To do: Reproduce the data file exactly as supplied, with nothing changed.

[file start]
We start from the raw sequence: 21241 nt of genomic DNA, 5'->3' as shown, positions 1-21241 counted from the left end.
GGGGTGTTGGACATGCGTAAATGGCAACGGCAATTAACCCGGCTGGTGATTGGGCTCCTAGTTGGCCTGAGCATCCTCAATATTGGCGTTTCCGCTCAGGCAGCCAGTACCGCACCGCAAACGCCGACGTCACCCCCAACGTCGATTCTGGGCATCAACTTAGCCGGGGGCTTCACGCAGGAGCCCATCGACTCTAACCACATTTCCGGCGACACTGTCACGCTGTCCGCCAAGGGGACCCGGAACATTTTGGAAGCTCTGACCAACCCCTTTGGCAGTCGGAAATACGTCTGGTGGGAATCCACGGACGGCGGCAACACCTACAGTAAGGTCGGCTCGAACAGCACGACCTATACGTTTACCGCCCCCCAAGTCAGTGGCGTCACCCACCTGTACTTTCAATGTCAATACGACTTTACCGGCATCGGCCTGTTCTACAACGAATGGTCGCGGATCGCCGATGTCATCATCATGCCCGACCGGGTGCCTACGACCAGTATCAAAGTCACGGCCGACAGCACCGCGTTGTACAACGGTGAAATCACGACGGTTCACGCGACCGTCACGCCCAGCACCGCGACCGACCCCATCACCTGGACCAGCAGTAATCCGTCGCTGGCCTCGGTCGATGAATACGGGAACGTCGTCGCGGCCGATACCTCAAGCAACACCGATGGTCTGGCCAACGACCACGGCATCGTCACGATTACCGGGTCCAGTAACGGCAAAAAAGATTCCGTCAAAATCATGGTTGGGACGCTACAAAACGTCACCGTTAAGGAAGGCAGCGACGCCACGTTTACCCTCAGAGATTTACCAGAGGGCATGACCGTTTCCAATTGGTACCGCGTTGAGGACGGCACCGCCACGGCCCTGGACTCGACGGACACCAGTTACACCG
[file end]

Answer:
We start from the raw sequence: 21241 nt of genomic DNA, 5'->3' as shown, positions 1-21241 counted from the left end.
GGGGTGTTGGACATGCGTAAATGGCAACGGCAATTAACCCGGCTGGTGATTGGGCTCCTAGTTGGCCTGAGCATCCTCAATATTGGCGTTTCCGCTCAGGCAGCCAGTACCGCACCGCAAACGCCGACGTCACCCCCAACGTCGATTCTGGGCATCAACTTAGCCGGGGGCTTCACGCAGGAGCCCATCGACTCTAACCACATTTCCGGCGACACTGTCACGCTGTCCGCCAAGGGGACCCGGAACATTTTGGAAGCTCTGACCAACCCCTTTGGCAGTCGGAAATACGTCTGGTGGGAATCCACGGACGGCGGCAACACCTACAGTAAGGTCGGCTCGAACAGCACGACCTATACGTTTACCGCCCCCCAAGTCAGTGGCGTCACCCACCTGTACTTTCAATGTCAATACGACTTTACCGGCATCGGCCTGTTCTACAACGAATGGTCGCGGATCGCCGATGTCATCATCATGCCCGACCGGGTGCCTACGACCAGTATCAAAGTCACGGCCGACAGCACCGCGTTGTACAACGGTGAAATCACGACGGTTCACGCGACCGTCACGCCCAGCACCGCGACCGACCCCATCACCTGGACCAGCAGTAATCCGTCGCTGGCCTCGGTCGATGAATACGGGAACGTCGTCGCGGCCGATACCTCAAGCAACACCGATGGTCTGGCCAACGACCACGGCATCGTCACGATTACCGGGTCCAGTAACGGCAAAAAAGATTCCGTCAAAATCATGGTTGGGACGCTACAAAACGTCACCGTTAAGGAAGGCAGCGACGCCACGTTTACCCTCAGAGATTTACCAGAGGGCATGACCGTTTCCAATTGGTACCGCGTTGAGGACGGCACCGCCACGGCCCTGGACTCGACGGACACCAGTTACACCG